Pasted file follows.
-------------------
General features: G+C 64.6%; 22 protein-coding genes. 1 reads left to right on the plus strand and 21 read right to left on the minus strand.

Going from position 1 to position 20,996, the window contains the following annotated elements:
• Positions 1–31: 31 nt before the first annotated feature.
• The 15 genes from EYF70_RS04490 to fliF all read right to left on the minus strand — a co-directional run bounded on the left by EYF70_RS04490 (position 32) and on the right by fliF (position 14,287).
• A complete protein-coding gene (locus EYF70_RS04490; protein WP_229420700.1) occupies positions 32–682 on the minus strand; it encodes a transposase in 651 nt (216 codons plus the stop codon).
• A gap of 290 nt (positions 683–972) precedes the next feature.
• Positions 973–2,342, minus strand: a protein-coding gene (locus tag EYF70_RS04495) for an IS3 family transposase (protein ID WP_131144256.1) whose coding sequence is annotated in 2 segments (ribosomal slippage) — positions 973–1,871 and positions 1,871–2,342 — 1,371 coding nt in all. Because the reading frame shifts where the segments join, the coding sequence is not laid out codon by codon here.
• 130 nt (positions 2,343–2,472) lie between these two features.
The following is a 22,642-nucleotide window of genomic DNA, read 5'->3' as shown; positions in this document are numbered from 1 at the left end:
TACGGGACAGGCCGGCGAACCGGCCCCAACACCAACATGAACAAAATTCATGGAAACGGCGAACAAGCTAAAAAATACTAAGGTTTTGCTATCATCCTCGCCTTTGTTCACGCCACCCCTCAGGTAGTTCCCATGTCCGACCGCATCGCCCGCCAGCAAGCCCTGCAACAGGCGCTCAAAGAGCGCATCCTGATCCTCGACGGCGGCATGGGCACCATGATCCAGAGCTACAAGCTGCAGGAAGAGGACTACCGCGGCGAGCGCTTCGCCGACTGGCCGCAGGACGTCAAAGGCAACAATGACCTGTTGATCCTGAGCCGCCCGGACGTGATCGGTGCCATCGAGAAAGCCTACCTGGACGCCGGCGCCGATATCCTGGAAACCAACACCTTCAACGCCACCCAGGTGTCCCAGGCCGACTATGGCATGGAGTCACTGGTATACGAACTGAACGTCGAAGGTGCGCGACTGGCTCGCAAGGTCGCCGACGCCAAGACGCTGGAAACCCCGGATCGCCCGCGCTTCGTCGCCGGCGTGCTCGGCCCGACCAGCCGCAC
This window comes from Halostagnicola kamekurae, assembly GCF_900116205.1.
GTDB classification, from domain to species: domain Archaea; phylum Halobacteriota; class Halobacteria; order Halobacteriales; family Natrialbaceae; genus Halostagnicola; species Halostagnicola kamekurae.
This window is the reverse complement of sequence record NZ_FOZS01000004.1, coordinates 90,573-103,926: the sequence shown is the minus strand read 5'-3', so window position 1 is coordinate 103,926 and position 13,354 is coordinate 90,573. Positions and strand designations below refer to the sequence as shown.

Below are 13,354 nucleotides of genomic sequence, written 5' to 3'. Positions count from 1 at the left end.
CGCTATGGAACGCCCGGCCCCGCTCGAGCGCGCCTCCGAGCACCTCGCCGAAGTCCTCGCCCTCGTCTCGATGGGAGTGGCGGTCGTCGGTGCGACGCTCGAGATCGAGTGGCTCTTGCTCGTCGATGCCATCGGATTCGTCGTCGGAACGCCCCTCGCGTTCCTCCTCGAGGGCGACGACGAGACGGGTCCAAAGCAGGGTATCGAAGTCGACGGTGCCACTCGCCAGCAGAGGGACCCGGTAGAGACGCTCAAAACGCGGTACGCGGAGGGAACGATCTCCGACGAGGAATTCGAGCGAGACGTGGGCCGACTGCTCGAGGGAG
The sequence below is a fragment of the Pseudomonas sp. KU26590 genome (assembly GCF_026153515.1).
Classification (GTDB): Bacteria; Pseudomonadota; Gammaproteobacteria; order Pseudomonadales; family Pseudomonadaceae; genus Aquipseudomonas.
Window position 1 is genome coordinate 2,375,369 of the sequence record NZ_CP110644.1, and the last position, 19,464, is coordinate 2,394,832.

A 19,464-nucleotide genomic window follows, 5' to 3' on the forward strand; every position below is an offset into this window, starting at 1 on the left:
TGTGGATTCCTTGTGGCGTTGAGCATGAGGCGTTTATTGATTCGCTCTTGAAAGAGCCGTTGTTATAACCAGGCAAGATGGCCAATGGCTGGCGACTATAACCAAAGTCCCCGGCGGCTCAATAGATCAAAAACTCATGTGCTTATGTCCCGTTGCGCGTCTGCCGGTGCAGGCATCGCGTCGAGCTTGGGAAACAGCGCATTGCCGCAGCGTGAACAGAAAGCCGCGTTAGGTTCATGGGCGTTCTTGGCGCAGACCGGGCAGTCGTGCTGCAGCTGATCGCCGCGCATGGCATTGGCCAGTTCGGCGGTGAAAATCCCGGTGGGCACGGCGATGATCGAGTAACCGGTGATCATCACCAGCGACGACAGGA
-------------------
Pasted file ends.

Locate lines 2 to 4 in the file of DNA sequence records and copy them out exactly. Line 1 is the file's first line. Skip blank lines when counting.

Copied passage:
Going from position 1 to position 20,996, the window contains the following annotated elements:
• Positions 1–31: 31 nt before the first annotated feature.
• The 15 genes from EYF70_RS04490 to fliF all read right to left on the minus strand — a co-directional run bounded on the left by EYF70_RS04490 (position 32) and on the right by fliF (position 14,287).